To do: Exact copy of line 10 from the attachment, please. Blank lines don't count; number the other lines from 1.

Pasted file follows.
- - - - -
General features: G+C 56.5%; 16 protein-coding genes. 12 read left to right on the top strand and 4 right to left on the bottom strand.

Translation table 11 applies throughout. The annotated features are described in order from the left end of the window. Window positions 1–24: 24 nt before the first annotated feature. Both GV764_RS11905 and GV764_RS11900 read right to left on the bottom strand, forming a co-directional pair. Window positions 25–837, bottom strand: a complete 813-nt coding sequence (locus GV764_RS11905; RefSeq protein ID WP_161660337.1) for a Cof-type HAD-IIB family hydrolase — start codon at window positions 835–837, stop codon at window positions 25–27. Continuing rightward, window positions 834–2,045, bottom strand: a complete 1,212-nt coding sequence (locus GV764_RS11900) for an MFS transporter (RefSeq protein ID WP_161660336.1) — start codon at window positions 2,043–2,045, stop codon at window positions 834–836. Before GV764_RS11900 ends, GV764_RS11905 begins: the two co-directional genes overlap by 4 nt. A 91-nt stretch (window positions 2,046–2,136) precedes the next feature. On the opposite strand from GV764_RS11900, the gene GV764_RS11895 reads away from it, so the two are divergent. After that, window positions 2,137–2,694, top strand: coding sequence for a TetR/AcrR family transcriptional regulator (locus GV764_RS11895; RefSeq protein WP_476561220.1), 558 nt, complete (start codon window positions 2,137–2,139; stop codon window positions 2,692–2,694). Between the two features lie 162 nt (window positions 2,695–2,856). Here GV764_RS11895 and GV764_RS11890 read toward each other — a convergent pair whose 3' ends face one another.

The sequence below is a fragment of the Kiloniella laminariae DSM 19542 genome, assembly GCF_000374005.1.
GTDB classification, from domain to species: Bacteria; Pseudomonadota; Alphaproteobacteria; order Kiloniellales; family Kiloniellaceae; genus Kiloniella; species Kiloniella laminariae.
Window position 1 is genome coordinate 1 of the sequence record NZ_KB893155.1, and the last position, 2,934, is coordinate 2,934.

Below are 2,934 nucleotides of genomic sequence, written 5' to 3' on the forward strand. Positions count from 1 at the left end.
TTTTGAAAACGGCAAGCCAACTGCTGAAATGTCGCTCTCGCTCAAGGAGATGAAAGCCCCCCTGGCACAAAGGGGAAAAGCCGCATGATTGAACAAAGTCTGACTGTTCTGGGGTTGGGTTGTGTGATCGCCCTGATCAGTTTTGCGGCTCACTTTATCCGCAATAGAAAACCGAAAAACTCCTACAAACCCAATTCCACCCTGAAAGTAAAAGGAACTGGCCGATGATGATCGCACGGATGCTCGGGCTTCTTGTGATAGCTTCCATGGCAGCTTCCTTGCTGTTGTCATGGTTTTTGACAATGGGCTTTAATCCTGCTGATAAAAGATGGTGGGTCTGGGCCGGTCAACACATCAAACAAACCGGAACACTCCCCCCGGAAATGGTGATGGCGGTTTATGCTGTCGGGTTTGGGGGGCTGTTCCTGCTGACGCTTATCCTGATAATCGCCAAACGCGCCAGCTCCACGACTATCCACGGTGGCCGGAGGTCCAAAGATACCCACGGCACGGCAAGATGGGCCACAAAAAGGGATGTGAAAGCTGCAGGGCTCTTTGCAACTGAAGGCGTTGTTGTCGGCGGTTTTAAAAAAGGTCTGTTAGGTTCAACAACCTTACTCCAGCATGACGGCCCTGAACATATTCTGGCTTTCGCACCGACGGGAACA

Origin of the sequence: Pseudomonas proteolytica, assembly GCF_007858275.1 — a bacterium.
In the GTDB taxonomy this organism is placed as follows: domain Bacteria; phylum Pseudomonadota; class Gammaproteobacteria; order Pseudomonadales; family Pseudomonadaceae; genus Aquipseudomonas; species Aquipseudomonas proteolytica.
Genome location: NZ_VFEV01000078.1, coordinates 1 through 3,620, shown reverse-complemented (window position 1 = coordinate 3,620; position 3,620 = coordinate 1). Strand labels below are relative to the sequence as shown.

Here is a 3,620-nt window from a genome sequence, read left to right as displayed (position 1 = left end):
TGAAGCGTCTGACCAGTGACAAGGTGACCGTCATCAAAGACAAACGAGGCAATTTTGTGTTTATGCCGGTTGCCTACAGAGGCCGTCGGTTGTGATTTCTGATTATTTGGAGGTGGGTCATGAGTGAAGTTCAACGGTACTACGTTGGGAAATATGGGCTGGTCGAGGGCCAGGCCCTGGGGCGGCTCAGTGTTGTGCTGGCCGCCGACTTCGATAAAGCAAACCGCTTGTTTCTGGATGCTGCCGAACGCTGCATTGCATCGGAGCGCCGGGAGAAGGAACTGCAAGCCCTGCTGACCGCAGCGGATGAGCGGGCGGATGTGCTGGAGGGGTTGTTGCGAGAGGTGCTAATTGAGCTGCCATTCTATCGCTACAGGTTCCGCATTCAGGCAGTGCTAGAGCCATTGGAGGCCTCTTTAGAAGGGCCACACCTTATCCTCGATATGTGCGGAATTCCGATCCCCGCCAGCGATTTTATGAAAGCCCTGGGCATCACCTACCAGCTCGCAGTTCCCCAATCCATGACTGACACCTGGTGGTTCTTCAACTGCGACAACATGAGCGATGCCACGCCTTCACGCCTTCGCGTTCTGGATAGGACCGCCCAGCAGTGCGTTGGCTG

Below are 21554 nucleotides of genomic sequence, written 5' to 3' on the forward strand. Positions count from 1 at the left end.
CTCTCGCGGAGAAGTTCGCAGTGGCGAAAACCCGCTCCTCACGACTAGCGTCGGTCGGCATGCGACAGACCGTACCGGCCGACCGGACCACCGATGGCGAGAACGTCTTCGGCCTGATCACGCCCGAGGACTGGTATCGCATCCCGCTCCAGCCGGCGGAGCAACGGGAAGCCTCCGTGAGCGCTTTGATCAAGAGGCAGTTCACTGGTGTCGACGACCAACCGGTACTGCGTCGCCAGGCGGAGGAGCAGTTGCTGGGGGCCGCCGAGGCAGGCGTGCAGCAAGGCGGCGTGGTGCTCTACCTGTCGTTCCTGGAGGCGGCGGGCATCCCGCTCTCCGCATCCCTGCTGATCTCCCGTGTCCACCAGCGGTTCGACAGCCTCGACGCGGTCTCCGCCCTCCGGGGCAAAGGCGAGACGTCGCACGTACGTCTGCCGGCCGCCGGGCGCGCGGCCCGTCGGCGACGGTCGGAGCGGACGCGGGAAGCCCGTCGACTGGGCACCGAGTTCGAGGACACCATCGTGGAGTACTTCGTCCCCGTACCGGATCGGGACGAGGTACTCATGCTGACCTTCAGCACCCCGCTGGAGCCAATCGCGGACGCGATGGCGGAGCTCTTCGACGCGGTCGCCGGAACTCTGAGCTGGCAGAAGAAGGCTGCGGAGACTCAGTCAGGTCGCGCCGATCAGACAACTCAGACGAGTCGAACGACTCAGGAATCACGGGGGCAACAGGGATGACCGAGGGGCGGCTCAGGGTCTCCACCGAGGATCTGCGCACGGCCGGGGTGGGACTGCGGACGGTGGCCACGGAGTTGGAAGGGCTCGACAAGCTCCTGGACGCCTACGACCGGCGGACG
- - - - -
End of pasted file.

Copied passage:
Genome location: NZ_VFEV01000078.1, coordinates 1 through 3,620, shown reverse-complemented (window position 1 = coordinate 3,620; position 3,620 = coordinate 1). Strand labels below are relative to the sequence as shown.